Mapping to mixtures of Int64 & Float64

I have a function that can produce either Int64 or Float64 and I would like to map it to an array to be summed:

f(s) = parse(rand([Float64, Int64]), s)
a = rand(string.('0':'9'), rand([0,1,5]))
map(f, a) |> sum


If a is empty this fails because in that case, map produces an array of Any which cannot be summed.

The shortest solution that I can think of is:

map(f, a) |> Vector{Real} |> sum


but it just feels wrong to typecast everything (My application is not performance sensitive, so performance wise this is okay).

The other solutions that I can think of are:

map(f, a) |> (x -> isempty(x) ? Int64[] : x) |> sum


and

map(f, a) |> isempty(x) ? 0 : sum(x)


Iām just curious to know if someone has a better solution.

Not sure if you are focused on the sum, but if so:

sum(f,a,init=0)

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Thank you, the sum is important to me, so this is a better solution.

How about sum(float ā f, a)?

sum(float ā f, String[]) produces a stacktrace. It is important that it can handle the empty array case.

Note that this will be relatively slow in Julia because it is type unstable. Why not just return a Float64 in all cases?

(Contrary to popular misconception, integers are represented exactly by Float64 values, up to \pm 2^{53}, so you donāt generally improve accuracy by using Int to store integers.)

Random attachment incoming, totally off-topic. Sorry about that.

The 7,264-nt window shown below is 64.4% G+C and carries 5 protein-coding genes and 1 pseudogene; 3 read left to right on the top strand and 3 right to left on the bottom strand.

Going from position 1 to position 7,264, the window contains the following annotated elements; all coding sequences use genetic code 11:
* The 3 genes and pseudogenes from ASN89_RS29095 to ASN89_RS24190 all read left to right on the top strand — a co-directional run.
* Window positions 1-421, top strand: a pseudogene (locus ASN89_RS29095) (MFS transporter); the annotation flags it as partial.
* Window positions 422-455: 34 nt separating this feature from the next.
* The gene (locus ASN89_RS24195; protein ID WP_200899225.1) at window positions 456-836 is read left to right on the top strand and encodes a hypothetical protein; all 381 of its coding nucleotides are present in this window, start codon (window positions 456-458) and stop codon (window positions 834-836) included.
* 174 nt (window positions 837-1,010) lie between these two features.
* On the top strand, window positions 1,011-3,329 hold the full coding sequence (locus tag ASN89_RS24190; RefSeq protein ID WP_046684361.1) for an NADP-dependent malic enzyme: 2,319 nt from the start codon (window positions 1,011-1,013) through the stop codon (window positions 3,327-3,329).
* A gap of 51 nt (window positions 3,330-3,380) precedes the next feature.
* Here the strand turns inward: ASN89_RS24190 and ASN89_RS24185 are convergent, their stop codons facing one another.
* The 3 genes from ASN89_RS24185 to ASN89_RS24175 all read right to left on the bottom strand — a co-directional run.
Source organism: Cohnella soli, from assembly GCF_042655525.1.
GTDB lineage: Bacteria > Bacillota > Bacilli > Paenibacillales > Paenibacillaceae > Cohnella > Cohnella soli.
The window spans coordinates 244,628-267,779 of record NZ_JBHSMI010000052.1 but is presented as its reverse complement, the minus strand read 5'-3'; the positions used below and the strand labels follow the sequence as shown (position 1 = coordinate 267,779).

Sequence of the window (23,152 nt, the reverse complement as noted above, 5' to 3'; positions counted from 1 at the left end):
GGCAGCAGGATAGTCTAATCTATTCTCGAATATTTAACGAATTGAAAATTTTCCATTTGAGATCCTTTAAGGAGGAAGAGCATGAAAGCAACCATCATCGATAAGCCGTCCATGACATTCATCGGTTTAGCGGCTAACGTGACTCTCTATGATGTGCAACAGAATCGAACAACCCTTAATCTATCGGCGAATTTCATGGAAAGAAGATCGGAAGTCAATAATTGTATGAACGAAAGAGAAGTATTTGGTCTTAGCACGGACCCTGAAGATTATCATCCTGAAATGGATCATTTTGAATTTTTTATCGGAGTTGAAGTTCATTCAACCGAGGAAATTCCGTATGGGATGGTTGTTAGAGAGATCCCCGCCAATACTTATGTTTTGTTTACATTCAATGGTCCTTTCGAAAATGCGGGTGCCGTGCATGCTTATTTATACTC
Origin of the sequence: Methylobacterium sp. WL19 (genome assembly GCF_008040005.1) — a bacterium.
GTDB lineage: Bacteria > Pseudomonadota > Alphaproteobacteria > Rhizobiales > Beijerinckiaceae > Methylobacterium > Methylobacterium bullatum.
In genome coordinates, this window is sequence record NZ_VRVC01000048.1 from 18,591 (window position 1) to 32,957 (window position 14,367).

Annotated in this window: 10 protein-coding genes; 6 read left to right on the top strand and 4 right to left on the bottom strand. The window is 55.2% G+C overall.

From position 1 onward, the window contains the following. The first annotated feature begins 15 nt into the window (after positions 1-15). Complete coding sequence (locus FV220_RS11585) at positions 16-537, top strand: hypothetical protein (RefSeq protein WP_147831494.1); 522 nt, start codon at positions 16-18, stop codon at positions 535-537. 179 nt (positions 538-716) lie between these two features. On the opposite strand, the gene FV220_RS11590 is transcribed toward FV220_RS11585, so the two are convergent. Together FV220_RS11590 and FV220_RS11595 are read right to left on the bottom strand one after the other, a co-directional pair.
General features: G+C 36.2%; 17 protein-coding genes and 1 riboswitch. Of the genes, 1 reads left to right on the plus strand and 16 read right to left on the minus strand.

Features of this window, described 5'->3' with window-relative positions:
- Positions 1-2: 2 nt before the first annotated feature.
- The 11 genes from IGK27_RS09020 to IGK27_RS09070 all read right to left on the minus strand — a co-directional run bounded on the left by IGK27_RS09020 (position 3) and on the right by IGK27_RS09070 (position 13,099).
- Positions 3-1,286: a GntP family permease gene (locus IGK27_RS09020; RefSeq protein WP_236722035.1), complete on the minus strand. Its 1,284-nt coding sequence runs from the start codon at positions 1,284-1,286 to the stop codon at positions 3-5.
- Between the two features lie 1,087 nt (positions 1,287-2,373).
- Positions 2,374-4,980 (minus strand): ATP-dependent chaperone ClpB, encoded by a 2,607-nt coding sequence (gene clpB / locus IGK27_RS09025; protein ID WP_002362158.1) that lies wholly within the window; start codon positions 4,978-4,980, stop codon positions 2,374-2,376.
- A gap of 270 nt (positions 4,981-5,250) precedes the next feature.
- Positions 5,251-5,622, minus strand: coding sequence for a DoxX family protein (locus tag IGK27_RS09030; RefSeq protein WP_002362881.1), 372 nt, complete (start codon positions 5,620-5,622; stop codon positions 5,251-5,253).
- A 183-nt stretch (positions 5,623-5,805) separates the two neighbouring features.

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Well the stacktrace actually also tells you what went wrong and how to fix it right on the top:

julia> sum(floatāf, String[])
ERROR: MethodError: reducing over an empty collection is not allowed; consider supplying init to the reducer
Stacktrace:
...


so all you need to do is to set init:

julia> sum(floatāf, String[]; init=0.0)
0.0


Thank you, I was not aware of this, and according to this thread +, -, *, / and sqrt all preserve this precision. I will certainly consider this in the future, but I do need to work on being comfortable with this after 30 years of having the āmisconceptionā.

Thanks for challenging my old habits, it is nice to see a well respected programmer confident in using Float64 to represent integers. I will keep this in mind in the future, but right now I prefer not to change that part of the code.

Yes, I did see this, but I donāt see how that would be better than sum(f, String[], init=0) as proposed by @laborg .

Not much, on my benchmarks it is even a bit slower. But the underlying idea remains interesting: preserve type-stability wherever possible.
For example, init = 0.0 is better than init = 0 at least on papier, because the sum will end up being a Float64 and not an Int, so itās better to initialize it that way. See also Performance Tips Ā· The Julia Language

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